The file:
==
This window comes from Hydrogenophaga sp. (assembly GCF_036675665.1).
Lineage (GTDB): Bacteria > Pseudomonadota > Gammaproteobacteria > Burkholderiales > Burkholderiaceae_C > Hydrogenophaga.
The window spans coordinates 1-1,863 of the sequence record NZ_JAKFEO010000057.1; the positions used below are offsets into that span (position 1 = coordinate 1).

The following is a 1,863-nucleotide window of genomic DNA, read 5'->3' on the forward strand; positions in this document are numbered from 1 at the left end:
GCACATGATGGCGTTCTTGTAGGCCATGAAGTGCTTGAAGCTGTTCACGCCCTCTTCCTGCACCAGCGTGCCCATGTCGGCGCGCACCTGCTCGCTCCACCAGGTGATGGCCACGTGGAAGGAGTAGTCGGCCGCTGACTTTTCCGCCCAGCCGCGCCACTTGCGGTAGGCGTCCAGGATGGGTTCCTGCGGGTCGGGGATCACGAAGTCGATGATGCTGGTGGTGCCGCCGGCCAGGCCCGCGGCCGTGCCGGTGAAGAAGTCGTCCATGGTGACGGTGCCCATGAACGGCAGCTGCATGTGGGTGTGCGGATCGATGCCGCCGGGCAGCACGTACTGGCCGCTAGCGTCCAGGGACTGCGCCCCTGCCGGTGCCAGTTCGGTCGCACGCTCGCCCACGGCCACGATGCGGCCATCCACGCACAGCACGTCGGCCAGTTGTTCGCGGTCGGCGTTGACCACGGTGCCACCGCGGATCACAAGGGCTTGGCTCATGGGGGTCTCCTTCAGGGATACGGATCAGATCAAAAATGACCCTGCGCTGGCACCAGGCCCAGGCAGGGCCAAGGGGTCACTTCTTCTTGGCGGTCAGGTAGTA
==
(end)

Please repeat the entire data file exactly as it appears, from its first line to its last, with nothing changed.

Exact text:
This window comes from Hydrogenophaga sp. (assembly GCF_036675665.1).
Lineage (GTDB): Bacteria > Pseudomonadota > Gammaproteobacteria > Burkholderiales > Burkholderiaceae_C > Hydrogenophaga.
The window spans coordinates 1-1,863 of the sequence record NZ_JAKFEO010000057.1; the positions used below are offsets into that span (position 1 = coordinate 1).

The following is a 1,863-nucleotide window of genomic DNA, read 5'->3' on the forward strand; positions in this document are numbered from 1 at the left end:
GCACATGATGGCGTTCTTGTAGGCCATGAAGTGCTTGAAGCTGTTCACGCCCTCTTCCTGCACCAGCGTGCCCATGTCGGCGCGCACCTGCTCGCTCCACCAGGTGATGGCCACGTGGAAGGAGTAGTCGGCCGCTGACTTTTCCGCCCAGCCGCGCCACTTGCGGTAGGCGTCCAGGATGGGTTCCTGCGGGTCGGGGATCACGAAGTCGATGATGCTGGTGGTGCCGCCGGCCAGGCCCGCGGCCGTGCCGGTGAAGAAGTCGTCCATGGTGACGGTGCCCATGAACGGCAGCTGCATGTGGGTGTGCGGATCGATGCCGCCGGGCAGCACGTACTGGCCGCTAGCGTCCAGGGACTGCGCCCCTGCCGGTGCCAGTTCGGTCGCACGCTCGCCCACGGCCACGATGCGGCCATCCACGCACAGCACGTCGGCCAGTTGTTCGCGGTCGGCGTTGACCACGGTGCCACCGCGGATCACAAGGGCTTGGCTCATGGGGGTCTCCTTCAGGGATACGGATCAGATCAAAAATGACCCTGCGCTGGCACCAGGCCCAGGCAGGGCCAAGGGGTCACTTCTTCTTGGCGGTCAGGTAGTA